FO: TurtlePurl Socks

  Self striping yarn knits up into great afterthought socks. This pair is going away to wait for cold snowy days. FO: TurtlePurl Socks | withwool.com

I rarely walk out my front door without knitting in my purse. Having a simple project to keep my hands busy while I’m in line or killing time in a waiting room is a must. Plus, I enjoy it more than playing the same game over and over on my phone. Vanilla socks are my favorite purse projects, but a pair can hang out for so long that I get incredibly bored with them. I try not to chuck the offending socks into a WIP bin never to be seen again though. Instead, I make myself finish knitting, so I can start something new guilt free. Need fewer needles that way too. That’s why I finished this pair of socks, which I cast on way back in March. Going Cold Sheep and #YarnFort definitely had something to do with it too. 

  Self striping yarn knits up into great afterthought socks. This pair is going away to wait for cold snowy days. FO: TurtlePurl Socks | withwool.com

The yarn, Turtle Purl self-striping Absinthe, was a gift from a good friend of mine, and caught my eye when I was rummaging through the stash. The stripes seemed like the perfect thing to keep a pair of vanilla socks interesting. I didn’t even have to do any work to make sure the socks matched since the dyer did all that work for me. I made a lot of progress because I kept telling myself to finish just one more stripe. And when I was figuring out when to bind off, the stripes made it so easy to make sure each cuff was the same length. Self-striping yarn keeps getting better and better. 

  Self striping yarn knits up into great afterthought socks. This pair is going away to wait for cold snowy days. FO: TurtlePurl Socks | withwool.com

This pair followed my default vanilla sock pattern: toe up, a simple rib, about 6.5” of leg, and Jenny’s Surprisingly Stretchy Bind Off. I wanted the stripes to look the same over the entire socks, so I skipped the heel flap and gusset for an afterthought construction. However, instead of adding an afterthought heel, I worked an afterthought leg with instructions from the Houdini Socks by Cat Bordhi. Knitting the toe, foot, and heel in one go was so much less work than making the usual tube and adding a heel later. I didn't worry about having enough yarn for the heel or have to find the right spot in the stripes to join. The technique worked even better than I hoped too. Not only was I able to bind a ready to wear pair, the heels used enough of the stripe repeat to put me back on the green I needed to start the cuff! Adding an afterthought leg is going to be my default method to make afterthought socks from now on.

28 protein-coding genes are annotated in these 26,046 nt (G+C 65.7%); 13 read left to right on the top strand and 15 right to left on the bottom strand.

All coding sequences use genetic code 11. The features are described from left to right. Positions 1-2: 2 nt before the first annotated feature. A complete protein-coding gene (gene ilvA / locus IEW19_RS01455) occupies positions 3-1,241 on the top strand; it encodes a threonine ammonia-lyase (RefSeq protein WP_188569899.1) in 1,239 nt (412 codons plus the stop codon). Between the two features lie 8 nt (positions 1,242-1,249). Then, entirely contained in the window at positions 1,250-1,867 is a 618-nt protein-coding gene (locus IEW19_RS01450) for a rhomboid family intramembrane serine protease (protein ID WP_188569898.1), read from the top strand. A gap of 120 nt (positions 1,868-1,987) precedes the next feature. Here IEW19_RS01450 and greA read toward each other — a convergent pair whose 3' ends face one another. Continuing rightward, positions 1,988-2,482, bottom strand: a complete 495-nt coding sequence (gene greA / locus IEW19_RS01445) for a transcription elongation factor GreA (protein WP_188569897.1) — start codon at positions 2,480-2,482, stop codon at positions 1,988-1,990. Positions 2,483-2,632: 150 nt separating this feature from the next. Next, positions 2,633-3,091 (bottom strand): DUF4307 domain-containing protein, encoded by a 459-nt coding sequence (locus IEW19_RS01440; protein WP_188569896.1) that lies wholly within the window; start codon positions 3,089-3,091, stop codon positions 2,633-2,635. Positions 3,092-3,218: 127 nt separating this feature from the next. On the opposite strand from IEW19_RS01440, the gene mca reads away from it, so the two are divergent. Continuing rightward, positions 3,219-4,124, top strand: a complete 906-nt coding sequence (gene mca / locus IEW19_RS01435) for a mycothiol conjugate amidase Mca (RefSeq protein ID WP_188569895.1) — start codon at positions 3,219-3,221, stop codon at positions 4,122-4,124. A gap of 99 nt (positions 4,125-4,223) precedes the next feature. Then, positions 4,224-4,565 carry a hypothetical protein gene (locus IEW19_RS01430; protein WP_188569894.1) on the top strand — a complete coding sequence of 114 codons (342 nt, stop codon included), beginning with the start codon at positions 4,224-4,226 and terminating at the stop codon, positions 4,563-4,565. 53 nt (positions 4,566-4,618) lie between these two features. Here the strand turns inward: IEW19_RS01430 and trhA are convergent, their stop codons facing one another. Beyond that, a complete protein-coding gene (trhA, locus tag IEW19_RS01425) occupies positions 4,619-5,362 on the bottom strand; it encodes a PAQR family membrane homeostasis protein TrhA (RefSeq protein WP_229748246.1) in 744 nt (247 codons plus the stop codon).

Self striping yarn knits up into great afterthought socks. This pair is going away to wait for cold snowy days. FO: TurtlePurl Socks | withwool.com

Before I get started on the next pair of socks, I’m stepping on my soapbox to talk about blocking for a moment. Blocking works wonders for knitting, even on a basic pair of socks. I soaked the socks in cold water - the water turned a little blue, but the color didn’t fade in the slightest - with a little Eucalan and hung them up to dry. That’s it. I didn’t worry with sock blockers or shaping the socks at all. Once dry the stitches were much more even, and the yarn had relaxed and softened. The socks look better, fell better, and fit better. Okay. Getting off the soapbox now, and putting this pair in the drawer to wait for a cold snowy day. 

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